Submitted to: Environmental Entomology
Publication Type: Peer Reviewed Journal
Publication Acceptance Date: 6/13/1996
Publication Date: N/A
Citation: N/A Interpretive Summary: The gypsy moth is a major pest of trees, but, because it occurs in many populated and natural areas, so there is much concern for possible negative environmental effects of any materials used to control it. For this reason, the most commonly used material for gypsy moth control is a bacterium, Bacillus thuringiensis(Bt). Strains of Bt used against the gypsy moth only kill caterpillars; they are harmless to other insects and vertebrates. Previous studies have indicated, however, that Bt is much more effective when applied to some plants than when applied to others. We therefore surveyed 17 host trees of the gypsy moth for differences in the activity of Bt applied to them. At least 10 times as much Bt was required to kill larvae feeding on sweetgum or willow than to kill larvae feeding on oak. Other trees varied widely as well. Further tests showed that the differences between oak and sweetgum were not due to differences in the amount of Bt deposited on the foliage during treatment; they are probably related to the chemistry of the leaves. Because sweetgum is a very common tree in hardwood and mixed forests in the mid-Atlantic and southeastern U. S., and a favored food plant of the gypsy moth, these apparent negative effects on the activity of Bt could limit the efficacy of Bt as a control agent. These findings should aid in the development of management programs for the gypsy moth, and may also provide a basis for further investigation of the mechanisms involved in the interactions of Bt and plants.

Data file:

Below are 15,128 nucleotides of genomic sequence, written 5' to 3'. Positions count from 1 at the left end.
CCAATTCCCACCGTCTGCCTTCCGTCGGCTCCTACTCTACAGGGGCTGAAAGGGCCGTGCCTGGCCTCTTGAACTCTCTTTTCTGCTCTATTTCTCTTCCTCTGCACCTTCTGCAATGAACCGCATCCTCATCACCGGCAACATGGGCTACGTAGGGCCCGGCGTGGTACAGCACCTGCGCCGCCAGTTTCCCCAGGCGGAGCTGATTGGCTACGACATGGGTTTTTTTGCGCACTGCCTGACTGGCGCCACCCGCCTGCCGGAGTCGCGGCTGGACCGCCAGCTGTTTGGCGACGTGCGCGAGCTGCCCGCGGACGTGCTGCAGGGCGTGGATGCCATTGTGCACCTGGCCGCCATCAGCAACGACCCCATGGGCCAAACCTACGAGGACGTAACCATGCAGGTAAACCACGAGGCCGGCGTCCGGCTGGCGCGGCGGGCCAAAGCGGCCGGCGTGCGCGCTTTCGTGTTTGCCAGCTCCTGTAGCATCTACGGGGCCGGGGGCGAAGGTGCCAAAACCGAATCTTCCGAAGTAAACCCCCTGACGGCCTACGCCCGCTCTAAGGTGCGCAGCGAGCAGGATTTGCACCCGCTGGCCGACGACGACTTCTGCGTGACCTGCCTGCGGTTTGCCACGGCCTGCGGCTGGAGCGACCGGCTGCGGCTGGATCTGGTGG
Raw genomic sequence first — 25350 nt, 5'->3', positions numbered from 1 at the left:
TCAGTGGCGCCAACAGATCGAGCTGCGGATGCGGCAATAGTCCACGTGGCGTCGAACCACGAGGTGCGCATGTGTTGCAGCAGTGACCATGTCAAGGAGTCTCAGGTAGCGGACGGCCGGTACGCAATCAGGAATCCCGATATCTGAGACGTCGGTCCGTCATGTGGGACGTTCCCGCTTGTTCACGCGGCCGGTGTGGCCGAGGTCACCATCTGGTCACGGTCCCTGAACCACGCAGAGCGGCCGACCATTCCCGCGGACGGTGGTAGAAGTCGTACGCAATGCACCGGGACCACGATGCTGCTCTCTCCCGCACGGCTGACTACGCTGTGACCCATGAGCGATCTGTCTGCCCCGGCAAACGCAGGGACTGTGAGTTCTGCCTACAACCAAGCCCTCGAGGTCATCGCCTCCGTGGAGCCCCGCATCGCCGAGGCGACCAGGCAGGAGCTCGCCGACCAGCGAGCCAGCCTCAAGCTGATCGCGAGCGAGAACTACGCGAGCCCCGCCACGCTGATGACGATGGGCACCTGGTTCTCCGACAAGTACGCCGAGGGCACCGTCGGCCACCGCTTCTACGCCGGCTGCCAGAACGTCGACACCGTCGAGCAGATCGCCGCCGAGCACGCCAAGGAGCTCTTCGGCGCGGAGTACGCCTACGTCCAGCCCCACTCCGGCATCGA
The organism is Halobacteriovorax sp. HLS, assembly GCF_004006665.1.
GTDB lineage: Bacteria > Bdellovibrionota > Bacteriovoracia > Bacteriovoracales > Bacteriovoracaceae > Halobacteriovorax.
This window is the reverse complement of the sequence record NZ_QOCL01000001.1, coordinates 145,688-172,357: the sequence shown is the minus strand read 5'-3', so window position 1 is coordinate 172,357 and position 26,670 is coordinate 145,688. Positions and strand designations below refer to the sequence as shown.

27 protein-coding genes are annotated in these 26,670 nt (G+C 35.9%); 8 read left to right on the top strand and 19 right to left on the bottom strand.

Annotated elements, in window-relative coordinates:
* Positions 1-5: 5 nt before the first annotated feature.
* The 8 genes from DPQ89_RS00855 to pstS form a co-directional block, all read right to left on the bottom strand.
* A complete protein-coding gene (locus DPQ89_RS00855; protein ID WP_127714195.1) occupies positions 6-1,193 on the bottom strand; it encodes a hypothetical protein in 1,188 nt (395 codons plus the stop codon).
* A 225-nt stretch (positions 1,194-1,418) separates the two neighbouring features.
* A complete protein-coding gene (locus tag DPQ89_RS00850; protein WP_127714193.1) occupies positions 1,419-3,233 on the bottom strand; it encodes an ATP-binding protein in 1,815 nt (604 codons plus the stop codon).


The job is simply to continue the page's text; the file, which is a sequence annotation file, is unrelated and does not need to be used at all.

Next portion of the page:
Technical Abstract: The activity of Bacillus thuringiensis Berliner against larvae of the gypsy moth, Lymantria dispar (L.), was measured on foliage of 17 host trees collected in the field, plus a laboratory host, leaf lettuce, and dipped in suspensions of B. thuringiensis (Foray 48B, Novo Nordisk Bioindustrials). Large differences in mortality among hosts were found. For example, mortality on red or white oak treated with an intermediate rate was higher than that on sweetgum and black willow treated with a rate ten-fold higher. White oak and sweetgum were selected for further study. Mortality of larvae on foliage treated with B. thuringiensis suspensions of two concentrations and held in small cages was again higher on white oak than on sweetgum. The amount of B. thuringiensis deposited on the foliage, and the amount remaining after 3 d, was measured by extracting, culturing, and counting colonies produced by viable spores. There was a nonsignificant trend toward higher initial deposition of B. thuringiensis on oak than on sweetgum, but only at the high rate of B. thuringiensis. Otherwise, deposition of B. thuringiensis and survival of spores over 3 days did not differ between tree species, and was not closely related to differences in larval mortality. These results indicate that other factors, possibly secondary plant compounds or environmental factors, are involved.